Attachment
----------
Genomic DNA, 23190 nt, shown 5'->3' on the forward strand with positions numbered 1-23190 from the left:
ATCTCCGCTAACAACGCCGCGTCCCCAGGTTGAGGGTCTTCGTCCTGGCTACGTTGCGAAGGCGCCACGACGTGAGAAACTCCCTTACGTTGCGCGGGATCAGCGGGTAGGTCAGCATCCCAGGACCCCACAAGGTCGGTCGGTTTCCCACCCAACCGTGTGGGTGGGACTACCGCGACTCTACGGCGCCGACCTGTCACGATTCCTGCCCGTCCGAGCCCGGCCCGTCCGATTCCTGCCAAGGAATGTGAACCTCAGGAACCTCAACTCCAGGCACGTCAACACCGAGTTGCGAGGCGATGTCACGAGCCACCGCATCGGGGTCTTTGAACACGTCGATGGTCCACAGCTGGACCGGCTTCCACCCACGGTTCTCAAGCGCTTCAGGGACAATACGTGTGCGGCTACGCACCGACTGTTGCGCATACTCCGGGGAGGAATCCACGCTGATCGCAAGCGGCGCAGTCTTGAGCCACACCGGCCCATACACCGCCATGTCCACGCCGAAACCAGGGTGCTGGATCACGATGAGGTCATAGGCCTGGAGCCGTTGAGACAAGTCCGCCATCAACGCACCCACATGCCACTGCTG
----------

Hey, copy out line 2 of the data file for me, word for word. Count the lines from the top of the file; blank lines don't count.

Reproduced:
ATCTCCGCTAACAACGCCGCGTCCCCAGGTTGAGGGTCTTCGTCCTGGCTACGTTGCGAAGGCGCCACGACGTGAGAAACTCCCTTACGTTGCGCGGGATCAGCGGGTAGGTCAGCATCCCAGGACCCCACAAGGTCGGTCGGTTTCCCACCCAACCGTGTGGGTGGGACTACCGCGACTCTACGGCGCCGACCTGTCACGATTCCTGCCCGTCCGAGCCCGGCCCGTCCGATTCCTGCCAAGGAATGTGAACCTCAGGAACCTCAACTCCAGGCACGTCAACACCGAGTTGCGAGGCGATGTCACGAGCCACCGCATCGGGGTCTTTGAACACGTCGATGGTCCACAGCTGGACCGGCTTCCACCCACGGTTCTCAAGCGCTTCAGGGACAATACGTGTGCGGCTACGCACCGACTGTTGCGCATACTCCGGGGAGGAATCCACGCTGATCGCAAGCGGCGCAGTCTTGAGCCACACCGGCCCATACACCGCCATGTCCACGCCGAAACCAGGGTGCTGGATCACGATGAGGTCATAGGCCTGGAGCCGTTGAGACAAGTCCGCCATCAACGCACCCACATGCCACTGCTG